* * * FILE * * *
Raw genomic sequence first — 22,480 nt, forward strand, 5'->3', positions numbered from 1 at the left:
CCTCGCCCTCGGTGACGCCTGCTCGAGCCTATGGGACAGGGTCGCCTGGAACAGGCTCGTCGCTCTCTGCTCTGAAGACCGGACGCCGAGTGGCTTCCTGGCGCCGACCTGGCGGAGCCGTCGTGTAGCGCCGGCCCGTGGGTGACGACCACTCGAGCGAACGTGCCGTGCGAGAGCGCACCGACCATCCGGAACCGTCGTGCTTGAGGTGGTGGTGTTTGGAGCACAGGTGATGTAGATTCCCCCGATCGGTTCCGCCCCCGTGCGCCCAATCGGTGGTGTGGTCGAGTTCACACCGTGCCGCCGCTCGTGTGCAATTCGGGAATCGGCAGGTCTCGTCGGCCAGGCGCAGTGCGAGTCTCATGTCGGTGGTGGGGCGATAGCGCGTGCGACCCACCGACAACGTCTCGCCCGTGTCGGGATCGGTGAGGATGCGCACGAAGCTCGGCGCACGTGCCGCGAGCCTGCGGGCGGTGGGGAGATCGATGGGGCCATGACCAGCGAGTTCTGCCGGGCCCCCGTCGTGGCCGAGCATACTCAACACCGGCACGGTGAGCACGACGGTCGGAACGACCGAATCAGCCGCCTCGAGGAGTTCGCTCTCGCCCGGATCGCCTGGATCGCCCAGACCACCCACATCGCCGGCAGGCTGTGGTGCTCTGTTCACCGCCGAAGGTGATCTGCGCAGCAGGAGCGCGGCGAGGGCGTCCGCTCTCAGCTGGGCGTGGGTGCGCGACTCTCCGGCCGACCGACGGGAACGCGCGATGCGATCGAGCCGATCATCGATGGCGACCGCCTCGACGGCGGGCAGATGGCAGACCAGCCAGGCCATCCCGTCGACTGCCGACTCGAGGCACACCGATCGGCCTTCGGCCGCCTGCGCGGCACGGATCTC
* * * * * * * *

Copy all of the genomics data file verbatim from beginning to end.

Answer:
Raw genomic sequence first — 22,480 nt, forward strand, 5'->3', positions numbered from 1 at the left:
CCTCGCCCTCGGTGACGCCTGCTCGAGCCTATGGGACAGGGTCGCCTGGAACAGGCTCGTCGCTCTCTGCTCTGAAGACCGGACGCCGAGTGGCTTCCTGGCGCCGACCTGGCGGAGCCGTCGTGTAGCGCCGGCCCGTGGGTGACGACCACTCGAGCGAACGTGCCGTGCGAGAGCGCACCGACCATCCGGAACCGTCGTGCTTGAGGTGGTGGTGTTTGGAGCACAGGTGATGTAGATTCCCCCGATCGGTTCCGCCCCCGTGCGCCCAATCGGTGGTGTGGTCGAGTTCACACCGTGCCGCCGCTCGTGTGCAATTCGGGAATCGGCAGGTCTCGTCGGCCAGGCGCAGTGCGAGTCTCATGTCGGTGGTGGGGCGATAGCGCGTGCGACCCACCGACAACGTCTCGCCCGTGTCGGGATCGGTGAGGATGCGCACGAAGCTCGGCGCACGTGCCGCGAGCCTGCGGGCGGTGGGGAGATCGATGGGGCCATGACCAGCGAGTTCTGCCGGGCCCCCGTCGTGGCCGAGCATACTCAACACCGGCACGGTGAGCACGACGGTCGGAACGACCGAATCAGCCGCCTCGAGGAGTTCGCTCTCGCCCGGATCGCCTGGATCGCCCAGACCACCCACATCGCCGGCAGGCTGTGGTGCTCTGTTCACCGCCGAAGGTGATCTGCGCAGCAGGAGCGCGGCGAGGGCGTCCGCTCTCAGCTGGGCGTGGGTGCGCGACTCTCCGGCCGACCGACGGGAACGCGCGATGCGATCGAGCCGATCATCGATGGCGACCGCCTCGACGGCGGGCAGATGGCAGACCAGCCAGGCCATCCCGTCGACTGCCGACTCGAGGCACACCGATCGGCCTTCGGCCGCCTGCGCGGCACGGATCTC